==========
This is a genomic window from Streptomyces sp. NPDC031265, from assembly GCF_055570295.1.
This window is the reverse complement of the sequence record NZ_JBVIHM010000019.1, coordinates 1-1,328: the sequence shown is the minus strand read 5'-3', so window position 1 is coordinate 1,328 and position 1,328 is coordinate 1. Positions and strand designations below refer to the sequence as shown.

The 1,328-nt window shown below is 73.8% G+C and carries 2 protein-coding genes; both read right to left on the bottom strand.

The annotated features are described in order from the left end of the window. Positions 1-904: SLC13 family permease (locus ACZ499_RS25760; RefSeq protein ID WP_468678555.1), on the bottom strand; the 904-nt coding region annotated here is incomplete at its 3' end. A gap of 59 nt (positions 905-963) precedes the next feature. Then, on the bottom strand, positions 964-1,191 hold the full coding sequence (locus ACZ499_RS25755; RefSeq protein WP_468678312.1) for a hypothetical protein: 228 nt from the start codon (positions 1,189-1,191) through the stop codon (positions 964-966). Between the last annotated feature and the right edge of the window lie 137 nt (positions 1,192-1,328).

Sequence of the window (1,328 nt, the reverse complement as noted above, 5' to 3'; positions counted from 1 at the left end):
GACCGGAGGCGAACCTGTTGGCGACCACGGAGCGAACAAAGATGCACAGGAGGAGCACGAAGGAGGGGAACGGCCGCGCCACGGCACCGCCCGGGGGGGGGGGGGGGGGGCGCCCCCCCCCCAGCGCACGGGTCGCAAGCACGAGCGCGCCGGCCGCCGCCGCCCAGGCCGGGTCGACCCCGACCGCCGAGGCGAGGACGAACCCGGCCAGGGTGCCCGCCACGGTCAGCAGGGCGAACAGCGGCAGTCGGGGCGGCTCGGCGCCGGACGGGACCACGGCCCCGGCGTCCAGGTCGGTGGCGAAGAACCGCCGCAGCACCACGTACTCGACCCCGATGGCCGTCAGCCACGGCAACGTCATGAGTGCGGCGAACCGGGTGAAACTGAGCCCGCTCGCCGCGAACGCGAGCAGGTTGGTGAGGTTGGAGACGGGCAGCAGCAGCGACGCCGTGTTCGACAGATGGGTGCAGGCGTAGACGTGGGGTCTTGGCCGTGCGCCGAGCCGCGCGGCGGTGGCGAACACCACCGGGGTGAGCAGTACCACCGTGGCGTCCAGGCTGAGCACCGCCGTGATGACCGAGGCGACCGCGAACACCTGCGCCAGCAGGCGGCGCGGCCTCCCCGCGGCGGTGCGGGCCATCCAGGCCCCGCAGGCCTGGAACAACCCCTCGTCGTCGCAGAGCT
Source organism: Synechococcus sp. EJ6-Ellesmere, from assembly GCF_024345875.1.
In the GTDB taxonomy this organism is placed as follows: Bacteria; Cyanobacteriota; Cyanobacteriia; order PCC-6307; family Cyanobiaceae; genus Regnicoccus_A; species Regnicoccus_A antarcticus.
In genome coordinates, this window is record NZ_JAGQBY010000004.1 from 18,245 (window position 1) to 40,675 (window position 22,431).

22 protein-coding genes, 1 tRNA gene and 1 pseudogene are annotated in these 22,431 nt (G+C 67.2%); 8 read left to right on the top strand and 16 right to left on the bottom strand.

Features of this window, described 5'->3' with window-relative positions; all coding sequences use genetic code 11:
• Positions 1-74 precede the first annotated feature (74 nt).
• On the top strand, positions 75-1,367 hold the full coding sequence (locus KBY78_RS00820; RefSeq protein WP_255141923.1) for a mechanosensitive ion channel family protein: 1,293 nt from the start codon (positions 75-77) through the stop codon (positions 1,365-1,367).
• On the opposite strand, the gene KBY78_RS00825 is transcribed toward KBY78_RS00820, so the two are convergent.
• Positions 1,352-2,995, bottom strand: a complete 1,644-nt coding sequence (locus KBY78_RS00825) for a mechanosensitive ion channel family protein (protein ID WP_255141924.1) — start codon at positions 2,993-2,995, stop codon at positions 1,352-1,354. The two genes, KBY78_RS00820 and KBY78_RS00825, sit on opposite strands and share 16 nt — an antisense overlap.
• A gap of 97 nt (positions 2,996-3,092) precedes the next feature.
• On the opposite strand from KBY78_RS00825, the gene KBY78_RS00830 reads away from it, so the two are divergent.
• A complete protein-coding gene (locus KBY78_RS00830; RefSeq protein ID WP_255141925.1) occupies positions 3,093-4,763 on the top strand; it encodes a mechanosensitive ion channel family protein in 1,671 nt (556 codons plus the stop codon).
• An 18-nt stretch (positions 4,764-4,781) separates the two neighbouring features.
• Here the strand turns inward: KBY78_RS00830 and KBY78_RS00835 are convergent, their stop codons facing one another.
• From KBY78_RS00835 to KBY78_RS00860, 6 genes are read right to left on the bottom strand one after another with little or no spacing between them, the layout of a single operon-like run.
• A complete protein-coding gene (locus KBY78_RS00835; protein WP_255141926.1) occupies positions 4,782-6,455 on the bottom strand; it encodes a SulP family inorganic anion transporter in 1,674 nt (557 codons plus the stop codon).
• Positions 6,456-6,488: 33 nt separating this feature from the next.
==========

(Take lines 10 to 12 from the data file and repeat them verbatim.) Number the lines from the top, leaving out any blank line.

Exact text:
22 protein-coding genes, 1 tRNA gene and 1 pseudogene are annotated in these 22,431 nt (G+C 67.2%); 8 read left to right on the top strand and 16 right to left on the bottom strand.

Features of this window, described 5'->3' with window-relative positions; all coding sequences use genetic code 11:
• Positions 1-74 precede the first annotated feature (74 nt).